The movie is filled with on-screen death, explosives, vulgar behavior, weapons, drugs, hyper-masculinity and blood…but the catch is that it’s hysterical. Oh the magic of cinema that it can take reality and spin it and interpret it in so many ways! While watching “21 Jump Street” I laughed, snorted even, at the bathroom humor and obnoxious characters. They meant nothing to me. Their failures were my entertainment and for that matter, were supposed to be. The blatant violence was for my viewing pleasure; such an odd phenomenon in our culture.
I still feel the shock of my hit, but I cannot help to wonder why. Is it because I truly do not have a physically violent nature? I think that’s part of it. Or is it because we women are not meant to be reactive, to respond and defend our own honor? And even if the comment was directed at someone else instead of me, would it be an embarrassment that I defended their honor since I am a woman? Perhaps I was not aware how terrible it feels to hurt someone, to see their face offended and their body trying to hide away from the blow. Did I subliminally think that because of all the violence I see in the media that I would feel more heroic? More bad-ass? Is this what violence has become?
The line becomes clearer now: our world is desensitized. To gore. To sex. To anything and everything that used to be taboo. We have gangster rap and kiddie porn, 3D movie theaters and Playboy, non-stop social media and overwhelming advertising. EVERYWHERE. In theory, exposing the individual to constant consumption could begin the proactive dialogue of why the world is the way it is and how our trends and behaviors are created and effect us, but instead we expose society to media without media literacy education, thus the conversation is never had about its consequences, good or bad. This is a problem because real life and what we see on TV becomes blended together in a tangy concoction of moral disregard and confusing agendas. Media is neither good nor bad, but the weight it carries in our world is outstanding.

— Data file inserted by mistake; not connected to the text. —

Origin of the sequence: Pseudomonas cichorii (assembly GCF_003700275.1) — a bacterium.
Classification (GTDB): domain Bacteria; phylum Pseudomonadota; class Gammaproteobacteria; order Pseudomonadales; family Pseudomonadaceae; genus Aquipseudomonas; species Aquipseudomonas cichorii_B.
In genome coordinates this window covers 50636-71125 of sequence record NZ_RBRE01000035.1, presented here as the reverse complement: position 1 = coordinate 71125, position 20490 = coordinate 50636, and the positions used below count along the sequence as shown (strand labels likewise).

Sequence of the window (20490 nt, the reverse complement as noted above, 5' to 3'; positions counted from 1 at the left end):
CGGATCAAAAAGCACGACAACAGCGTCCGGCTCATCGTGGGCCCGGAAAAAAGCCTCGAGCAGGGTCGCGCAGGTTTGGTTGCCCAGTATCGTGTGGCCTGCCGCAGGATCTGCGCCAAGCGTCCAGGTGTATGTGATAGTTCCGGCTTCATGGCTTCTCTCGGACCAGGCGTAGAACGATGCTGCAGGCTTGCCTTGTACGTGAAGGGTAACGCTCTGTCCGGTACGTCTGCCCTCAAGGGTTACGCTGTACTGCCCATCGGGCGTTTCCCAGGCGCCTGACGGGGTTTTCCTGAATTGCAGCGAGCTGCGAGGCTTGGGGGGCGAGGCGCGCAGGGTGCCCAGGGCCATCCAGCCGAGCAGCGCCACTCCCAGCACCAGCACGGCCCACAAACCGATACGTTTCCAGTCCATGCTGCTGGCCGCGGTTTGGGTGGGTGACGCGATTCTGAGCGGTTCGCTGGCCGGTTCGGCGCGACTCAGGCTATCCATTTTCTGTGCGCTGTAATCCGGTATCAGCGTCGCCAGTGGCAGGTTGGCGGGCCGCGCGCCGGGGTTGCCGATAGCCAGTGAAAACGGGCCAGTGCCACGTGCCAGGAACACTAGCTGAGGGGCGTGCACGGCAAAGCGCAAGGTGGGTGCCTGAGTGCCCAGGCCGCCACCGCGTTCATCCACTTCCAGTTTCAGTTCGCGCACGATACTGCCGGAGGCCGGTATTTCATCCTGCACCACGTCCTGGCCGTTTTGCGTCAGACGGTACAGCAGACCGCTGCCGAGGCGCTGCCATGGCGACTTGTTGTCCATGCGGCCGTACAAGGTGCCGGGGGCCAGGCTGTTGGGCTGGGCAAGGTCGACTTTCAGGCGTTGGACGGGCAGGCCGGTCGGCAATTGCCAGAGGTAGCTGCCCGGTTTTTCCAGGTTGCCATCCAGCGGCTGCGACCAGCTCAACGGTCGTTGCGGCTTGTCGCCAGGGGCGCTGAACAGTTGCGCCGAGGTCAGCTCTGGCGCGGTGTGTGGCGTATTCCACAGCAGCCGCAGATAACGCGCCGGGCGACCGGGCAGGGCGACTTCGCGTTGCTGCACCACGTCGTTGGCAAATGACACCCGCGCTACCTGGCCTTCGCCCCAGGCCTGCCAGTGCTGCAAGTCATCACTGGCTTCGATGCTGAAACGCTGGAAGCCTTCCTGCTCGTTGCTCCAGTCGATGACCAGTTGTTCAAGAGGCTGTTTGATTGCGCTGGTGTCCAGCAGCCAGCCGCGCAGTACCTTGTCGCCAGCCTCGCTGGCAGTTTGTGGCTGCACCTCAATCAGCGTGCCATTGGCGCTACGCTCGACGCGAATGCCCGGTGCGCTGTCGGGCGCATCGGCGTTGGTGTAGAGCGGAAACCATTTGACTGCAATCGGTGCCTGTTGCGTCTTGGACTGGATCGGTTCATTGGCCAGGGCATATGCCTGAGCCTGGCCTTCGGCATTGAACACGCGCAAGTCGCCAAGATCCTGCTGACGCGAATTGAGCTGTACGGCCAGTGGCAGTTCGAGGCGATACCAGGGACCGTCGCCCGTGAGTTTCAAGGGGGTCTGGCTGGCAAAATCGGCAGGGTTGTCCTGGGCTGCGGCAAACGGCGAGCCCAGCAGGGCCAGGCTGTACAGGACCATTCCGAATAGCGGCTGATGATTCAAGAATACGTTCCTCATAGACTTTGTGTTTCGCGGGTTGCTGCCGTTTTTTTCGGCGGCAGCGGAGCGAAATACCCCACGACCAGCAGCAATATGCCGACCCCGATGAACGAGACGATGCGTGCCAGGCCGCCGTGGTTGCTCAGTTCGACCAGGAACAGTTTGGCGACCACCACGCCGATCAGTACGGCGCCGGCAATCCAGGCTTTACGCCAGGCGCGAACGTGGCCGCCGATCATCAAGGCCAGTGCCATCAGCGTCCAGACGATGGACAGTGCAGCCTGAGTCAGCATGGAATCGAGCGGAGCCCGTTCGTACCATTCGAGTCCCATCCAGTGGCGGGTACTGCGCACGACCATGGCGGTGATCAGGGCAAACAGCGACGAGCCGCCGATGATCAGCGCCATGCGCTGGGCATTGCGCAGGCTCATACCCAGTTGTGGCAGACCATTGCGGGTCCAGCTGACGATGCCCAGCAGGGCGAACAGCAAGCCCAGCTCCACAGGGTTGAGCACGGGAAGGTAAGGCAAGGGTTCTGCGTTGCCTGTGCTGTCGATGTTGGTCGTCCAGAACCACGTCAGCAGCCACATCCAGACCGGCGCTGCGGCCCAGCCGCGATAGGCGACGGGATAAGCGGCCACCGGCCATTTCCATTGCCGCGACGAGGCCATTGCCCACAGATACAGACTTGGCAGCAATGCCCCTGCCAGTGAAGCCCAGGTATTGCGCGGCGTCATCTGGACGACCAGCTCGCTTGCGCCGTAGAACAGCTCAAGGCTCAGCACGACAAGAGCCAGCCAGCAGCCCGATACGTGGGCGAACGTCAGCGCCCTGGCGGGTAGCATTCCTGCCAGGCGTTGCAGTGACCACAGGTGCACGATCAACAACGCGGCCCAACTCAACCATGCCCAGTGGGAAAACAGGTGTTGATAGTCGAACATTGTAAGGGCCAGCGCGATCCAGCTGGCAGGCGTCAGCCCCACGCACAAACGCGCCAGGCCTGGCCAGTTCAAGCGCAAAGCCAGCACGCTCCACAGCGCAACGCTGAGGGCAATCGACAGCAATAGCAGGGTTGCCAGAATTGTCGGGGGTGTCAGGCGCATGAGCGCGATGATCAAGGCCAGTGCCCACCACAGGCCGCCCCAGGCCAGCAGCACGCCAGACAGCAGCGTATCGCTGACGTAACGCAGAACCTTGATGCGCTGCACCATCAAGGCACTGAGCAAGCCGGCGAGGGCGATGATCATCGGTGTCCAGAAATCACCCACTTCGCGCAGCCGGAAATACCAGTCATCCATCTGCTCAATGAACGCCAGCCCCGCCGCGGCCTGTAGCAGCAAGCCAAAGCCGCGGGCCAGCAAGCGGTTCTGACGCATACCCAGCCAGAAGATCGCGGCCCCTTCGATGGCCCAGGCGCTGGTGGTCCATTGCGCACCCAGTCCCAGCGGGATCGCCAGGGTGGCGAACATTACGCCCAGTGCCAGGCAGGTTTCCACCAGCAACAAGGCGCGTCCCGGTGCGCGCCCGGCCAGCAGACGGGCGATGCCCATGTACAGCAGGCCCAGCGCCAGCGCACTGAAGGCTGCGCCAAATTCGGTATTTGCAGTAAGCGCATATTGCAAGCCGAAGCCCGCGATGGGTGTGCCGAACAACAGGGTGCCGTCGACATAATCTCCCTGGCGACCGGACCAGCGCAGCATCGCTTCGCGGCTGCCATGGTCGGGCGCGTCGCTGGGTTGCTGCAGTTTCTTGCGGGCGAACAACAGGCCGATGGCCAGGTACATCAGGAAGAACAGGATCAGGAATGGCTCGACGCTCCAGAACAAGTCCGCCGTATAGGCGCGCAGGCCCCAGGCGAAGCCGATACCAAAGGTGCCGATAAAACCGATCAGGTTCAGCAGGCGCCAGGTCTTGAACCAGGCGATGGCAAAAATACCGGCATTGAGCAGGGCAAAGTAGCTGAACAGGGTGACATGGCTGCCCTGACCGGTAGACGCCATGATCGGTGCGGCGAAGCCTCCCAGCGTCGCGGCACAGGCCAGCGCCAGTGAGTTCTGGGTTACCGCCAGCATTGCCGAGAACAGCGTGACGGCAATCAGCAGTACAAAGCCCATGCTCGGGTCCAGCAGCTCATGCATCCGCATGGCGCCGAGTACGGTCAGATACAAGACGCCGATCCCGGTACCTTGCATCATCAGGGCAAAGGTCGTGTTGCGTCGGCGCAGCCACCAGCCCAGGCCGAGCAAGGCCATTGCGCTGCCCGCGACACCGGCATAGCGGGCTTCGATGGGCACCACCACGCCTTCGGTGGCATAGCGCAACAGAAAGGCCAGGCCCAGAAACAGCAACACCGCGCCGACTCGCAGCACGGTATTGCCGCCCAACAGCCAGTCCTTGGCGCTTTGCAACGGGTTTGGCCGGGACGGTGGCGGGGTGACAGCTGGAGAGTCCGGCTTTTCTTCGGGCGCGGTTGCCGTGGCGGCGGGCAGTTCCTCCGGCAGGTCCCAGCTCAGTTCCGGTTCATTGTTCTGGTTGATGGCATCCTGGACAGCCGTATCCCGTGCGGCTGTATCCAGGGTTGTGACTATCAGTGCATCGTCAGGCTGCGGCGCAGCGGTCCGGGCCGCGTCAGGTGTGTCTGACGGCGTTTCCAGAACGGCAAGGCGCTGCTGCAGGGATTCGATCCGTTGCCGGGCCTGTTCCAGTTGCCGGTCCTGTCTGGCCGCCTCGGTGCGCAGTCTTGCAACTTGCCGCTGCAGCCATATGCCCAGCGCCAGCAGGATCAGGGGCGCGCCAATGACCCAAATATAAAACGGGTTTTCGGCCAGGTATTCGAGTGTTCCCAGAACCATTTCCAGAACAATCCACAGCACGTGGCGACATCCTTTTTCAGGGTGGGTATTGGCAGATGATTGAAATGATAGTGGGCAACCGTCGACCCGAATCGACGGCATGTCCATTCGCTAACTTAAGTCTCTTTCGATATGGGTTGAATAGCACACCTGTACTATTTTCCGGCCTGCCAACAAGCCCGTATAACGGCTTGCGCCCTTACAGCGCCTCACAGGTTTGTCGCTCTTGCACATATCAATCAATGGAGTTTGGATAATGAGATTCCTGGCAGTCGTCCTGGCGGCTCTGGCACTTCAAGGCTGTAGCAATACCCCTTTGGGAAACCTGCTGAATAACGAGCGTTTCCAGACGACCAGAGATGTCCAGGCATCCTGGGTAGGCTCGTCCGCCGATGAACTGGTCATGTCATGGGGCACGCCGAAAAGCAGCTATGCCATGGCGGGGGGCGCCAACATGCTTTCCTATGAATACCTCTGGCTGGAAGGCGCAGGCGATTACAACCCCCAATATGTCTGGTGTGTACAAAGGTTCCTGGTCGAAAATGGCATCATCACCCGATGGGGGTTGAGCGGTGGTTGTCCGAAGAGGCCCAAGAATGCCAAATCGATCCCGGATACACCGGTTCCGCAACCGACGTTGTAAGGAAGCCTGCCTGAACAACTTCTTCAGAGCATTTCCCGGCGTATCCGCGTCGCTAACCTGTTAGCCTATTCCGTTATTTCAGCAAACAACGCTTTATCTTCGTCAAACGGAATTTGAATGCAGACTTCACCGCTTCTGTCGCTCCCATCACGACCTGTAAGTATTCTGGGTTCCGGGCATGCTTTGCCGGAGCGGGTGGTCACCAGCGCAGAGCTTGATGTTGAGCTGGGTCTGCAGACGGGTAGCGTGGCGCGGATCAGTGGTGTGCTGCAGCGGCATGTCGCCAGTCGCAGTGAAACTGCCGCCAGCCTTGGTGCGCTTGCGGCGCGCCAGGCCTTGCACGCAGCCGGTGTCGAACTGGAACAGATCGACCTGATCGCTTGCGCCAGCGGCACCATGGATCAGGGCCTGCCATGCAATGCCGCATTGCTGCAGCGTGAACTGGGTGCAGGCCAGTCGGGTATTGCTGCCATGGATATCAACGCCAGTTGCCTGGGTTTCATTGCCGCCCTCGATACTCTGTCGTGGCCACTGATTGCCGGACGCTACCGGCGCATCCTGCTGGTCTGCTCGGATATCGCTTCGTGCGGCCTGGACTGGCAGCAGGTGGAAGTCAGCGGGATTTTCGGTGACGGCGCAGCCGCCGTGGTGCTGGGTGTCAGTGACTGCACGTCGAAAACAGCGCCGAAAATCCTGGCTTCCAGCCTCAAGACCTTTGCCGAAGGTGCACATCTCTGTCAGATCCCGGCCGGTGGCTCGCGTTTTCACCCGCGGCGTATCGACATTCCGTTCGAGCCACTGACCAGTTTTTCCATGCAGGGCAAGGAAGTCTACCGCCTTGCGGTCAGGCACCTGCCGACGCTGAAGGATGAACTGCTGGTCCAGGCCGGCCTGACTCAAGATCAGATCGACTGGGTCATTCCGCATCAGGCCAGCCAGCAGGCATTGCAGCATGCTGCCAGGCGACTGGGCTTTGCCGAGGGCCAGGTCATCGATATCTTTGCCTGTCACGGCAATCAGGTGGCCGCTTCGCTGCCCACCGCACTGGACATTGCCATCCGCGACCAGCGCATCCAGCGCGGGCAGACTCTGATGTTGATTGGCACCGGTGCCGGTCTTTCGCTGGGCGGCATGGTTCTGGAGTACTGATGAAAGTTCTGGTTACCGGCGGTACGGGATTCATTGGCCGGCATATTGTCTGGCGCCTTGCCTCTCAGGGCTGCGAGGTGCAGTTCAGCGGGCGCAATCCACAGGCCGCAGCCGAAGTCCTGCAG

I am not yet desensitized. I can still feel and hurt and be blown away by something meant to blow me away. The media can frame anything the way it wants, but deep down I know (and sometimes have to remind myself) that the Himalaya mountains will never be as beautiful on television as they apparently are in real life, that physically intimate interactions are at my and my partner’s discretion and will not be acted out “as seen on TV” in sexy soap operas or music videos and that as long as I can actively work on being media literate, I am closer to a human being than any scripted character or photo-shopped model in an advertisement has ever been.